The ongoing debate about the causes of autism will long continue, and “Q” raises two very important yet controversial issues regarding the etiology of autism (see comment). I’ll address each factor separately, but with the understanding that even though we don’t have all the answers regarding the impact of environmental factors and vaccinations as possible causes of autism, much research has been done and continues to be done.
Environmental factors continue to be looked at by researchers in the field, with the most recent studies focusing on factors that may be present when the child is in utero. The first looked at prenatal exposure to certain antidepressants as well as certain viral illnesses. Each variable increased the risk of having a child with autism, especially when they occurred within the first three months of pregnancy. Other studies have looked at other environmental influences such as vitamin deficiencies, obstetric complications, environmental toxins and immune challenges. Each study has associated these environmental influences with an increase in autism, so these factors have been linked to the development of autism but have not been determined to be the sole causal factor.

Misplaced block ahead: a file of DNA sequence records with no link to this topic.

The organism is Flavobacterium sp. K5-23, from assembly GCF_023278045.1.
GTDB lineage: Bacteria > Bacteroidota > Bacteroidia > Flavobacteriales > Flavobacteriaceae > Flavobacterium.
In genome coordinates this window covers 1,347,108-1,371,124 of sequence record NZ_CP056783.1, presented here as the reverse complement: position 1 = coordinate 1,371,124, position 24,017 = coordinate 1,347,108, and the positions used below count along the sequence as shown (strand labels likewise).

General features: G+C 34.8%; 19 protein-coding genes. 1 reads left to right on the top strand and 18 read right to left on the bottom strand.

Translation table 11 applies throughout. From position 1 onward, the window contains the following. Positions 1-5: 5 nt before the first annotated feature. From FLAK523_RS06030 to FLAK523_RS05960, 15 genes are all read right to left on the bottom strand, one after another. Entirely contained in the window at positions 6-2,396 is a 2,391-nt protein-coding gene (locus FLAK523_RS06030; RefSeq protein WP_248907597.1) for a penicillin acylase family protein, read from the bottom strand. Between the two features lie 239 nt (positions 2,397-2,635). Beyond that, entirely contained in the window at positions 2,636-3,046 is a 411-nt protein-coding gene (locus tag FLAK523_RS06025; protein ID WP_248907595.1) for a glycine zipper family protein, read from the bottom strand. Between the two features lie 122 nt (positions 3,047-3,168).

Regarding vaccinations as a link to autism, there have been several reliable and valid studies, the first published in 1999 conducted in the UK by the Department of Health, and the second conducted by a panel of 15 experts from the Institute of Medicine. Each of these initial studies found that there was no connection between the MMR (Measles, Mumps and Rubella) vaccination and autism. Additionally, a paper published in 2004, which consisted of a comprehensive review by the Institute of Medicine also found no causal relationship between vaccines and autism. Even with these well designed studies, the idea that there is a link between vaccines and autism will surely persist even in the face of scientific evidence.
I’d also like to bring up the genetic factors that are most definitely part of the equation. The facts that boys are four times more likely to develop autism than girls, second children born to parents who already have a child with autism are more likely to develop autism, and the multiple twin studies that have been done indicate a fiercely strong link between genetics and autism.
The bottom line is, we don’t know what we don’t know. Our best educated guesses based on the research that has been conducted and published point to the fact that we do have to look more closely at possible environmental influences as a cause of autism, and how these factors may come together with the genetic component in the etiology of autism.
As a professional in the field, the one thing that is certain is that once early warning signs of autism are identified, a diagnosis and subsequent intervention is vital in the improvement of individuals with autism throughout their lifespan.